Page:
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Creating a Story from Your Life:

Author Interview with Gary Urey

As writers, we are often told to write about what you know. That is what today's author did. He took his family's genetic trait and turned it into an amusing story to delight young readers.


Of all the genres you could write, what drew you to writing for children?

Whenever someone asks me this question, I always think of the Stephen King response to why he writes horror. “The writer doesn’t choose the material; the material chooses them.” When the writing bug first hit me, I walked directly to the children’s room at my local library and never looked back.  

What inspired you to write the first book?

I’ll tell you what inspired me to write my first published book, SUPER SCHNOZ AND THE GATES OF SMELL—my childhood love of superhero comics and the fact that I was born into a family of humongous honkers! Seriously, the Urey family reunion looks like a twelve-step support group for people with big noses.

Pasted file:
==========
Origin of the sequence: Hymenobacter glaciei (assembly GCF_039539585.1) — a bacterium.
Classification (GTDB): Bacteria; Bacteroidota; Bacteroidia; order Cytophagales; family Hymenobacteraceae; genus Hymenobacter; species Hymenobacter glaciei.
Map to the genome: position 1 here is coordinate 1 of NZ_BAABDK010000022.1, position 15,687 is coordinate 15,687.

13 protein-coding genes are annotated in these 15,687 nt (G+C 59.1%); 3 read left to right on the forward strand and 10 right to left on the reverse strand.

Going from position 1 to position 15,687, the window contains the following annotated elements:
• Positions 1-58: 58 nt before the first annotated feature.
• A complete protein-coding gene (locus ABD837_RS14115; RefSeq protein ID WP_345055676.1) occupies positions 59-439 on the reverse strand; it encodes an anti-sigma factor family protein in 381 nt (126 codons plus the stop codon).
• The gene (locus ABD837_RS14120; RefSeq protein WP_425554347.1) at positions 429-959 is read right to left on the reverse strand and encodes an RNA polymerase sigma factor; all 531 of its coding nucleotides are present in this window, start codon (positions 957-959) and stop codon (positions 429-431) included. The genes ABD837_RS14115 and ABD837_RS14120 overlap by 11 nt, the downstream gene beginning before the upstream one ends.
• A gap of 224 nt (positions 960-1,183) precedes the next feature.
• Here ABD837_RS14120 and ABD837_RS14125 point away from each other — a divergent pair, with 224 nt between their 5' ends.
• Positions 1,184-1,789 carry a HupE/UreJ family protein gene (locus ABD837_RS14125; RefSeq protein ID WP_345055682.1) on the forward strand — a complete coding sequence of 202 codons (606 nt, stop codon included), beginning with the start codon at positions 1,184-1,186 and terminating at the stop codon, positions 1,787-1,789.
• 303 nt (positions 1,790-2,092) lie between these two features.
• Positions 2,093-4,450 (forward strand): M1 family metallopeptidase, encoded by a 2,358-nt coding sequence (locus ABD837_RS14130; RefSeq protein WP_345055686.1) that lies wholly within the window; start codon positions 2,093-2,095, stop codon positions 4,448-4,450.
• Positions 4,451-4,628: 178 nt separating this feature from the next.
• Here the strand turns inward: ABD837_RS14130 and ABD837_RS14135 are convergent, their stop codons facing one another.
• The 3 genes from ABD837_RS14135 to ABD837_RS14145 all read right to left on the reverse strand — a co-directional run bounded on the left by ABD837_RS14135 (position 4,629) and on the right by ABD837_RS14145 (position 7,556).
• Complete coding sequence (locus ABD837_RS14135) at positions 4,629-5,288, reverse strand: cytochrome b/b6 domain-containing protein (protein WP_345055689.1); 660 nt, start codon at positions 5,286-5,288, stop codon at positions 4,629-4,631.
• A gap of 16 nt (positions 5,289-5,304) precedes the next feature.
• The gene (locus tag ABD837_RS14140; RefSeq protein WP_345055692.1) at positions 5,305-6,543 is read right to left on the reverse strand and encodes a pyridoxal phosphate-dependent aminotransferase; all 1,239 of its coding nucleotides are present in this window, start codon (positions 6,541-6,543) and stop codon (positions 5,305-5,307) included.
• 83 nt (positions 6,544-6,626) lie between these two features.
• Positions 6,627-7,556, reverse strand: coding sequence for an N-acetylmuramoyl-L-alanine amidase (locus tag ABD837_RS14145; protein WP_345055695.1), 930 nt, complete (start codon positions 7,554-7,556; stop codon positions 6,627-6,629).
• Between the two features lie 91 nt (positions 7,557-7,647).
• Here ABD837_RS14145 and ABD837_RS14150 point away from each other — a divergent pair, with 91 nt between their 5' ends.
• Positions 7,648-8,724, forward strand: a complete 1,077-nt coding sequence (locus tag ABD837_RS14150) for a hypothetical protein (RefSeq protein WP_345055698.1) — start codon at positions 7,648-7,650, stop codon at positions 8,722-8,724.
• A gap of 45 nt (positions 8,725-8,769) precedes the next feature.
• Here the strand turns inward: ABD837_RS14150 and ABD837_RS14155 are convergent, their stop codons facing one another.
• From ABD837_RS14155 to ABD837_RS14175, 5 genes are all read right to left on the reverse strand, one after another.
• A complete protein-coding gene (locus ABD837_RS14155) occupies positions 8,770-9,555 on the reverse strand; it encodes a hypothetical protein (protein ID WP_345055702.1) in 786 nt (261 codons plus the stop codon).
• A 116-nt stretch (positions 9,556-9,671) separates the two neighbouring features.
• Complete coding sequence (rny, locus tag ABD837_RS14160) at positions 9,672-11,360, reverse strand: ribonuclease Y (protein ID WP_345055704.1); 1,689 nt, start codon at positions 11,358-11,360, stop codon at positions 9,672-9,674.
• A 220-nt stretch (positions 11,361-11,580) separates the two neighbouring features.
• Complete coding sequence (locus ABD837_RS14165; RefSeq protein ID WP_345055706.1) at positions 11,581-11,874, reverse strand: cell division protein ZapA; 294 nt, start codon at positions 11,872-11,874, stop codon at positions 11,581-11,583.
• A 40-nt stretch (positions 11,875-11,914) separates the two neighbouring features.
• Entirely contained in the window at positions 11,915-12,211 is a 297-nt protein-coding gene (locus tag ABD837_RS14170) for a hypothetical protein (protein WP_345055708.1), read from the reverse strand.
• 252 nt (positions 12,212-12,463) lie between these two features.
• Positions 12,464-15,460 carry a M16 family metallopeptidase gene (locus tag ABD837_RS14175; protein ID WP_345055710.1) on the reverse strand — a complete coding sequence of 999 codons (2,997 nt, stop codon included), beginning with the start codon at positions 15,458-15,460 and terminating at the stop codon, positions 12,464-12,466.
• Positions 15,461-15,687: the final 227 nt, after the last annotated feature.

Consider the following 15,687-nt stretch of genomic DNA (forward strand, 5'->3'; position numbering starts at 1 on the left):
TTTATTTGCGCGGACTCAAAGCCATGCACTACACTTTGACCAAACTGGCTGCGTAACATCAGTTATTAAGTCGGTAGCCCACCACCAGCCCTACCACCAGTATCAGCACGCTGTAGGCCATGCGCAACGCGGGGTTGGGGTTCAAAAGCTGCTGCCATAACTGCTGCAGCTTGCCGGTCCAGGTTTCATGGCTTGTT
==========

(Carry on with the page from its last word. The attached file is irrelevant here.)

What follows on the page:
When did you actually start writing your first book?  

I started writing my first book when I was around twenty-five, the day after I graduated from the American Academy of Dramatic Arts in NYC. It only took me twenty years to sell a book!

How long did it take to write your first draft?

It takes me about a month to write the first draft of a SUPER SCHNOZ adventure. The SCHNOZ books run around 22,000 to 25,000 words.

Prior to writing these children’s books, what was your publishing and writing background?

I had absolutely no background in publishing. When I graduated from high school, my goal was to be an actor. I spent three miserable semesters at my local state university and then moved to NYC. I spent ten years in the city working as an actor, script reader, and theatre reviewer.  

Are you active in any writer critique groups?

I’m not active now, but I have been very active in the past. For somebody just starting out, I think critique groups are very positive. My wife and agent serve as my first and second readers of a new book.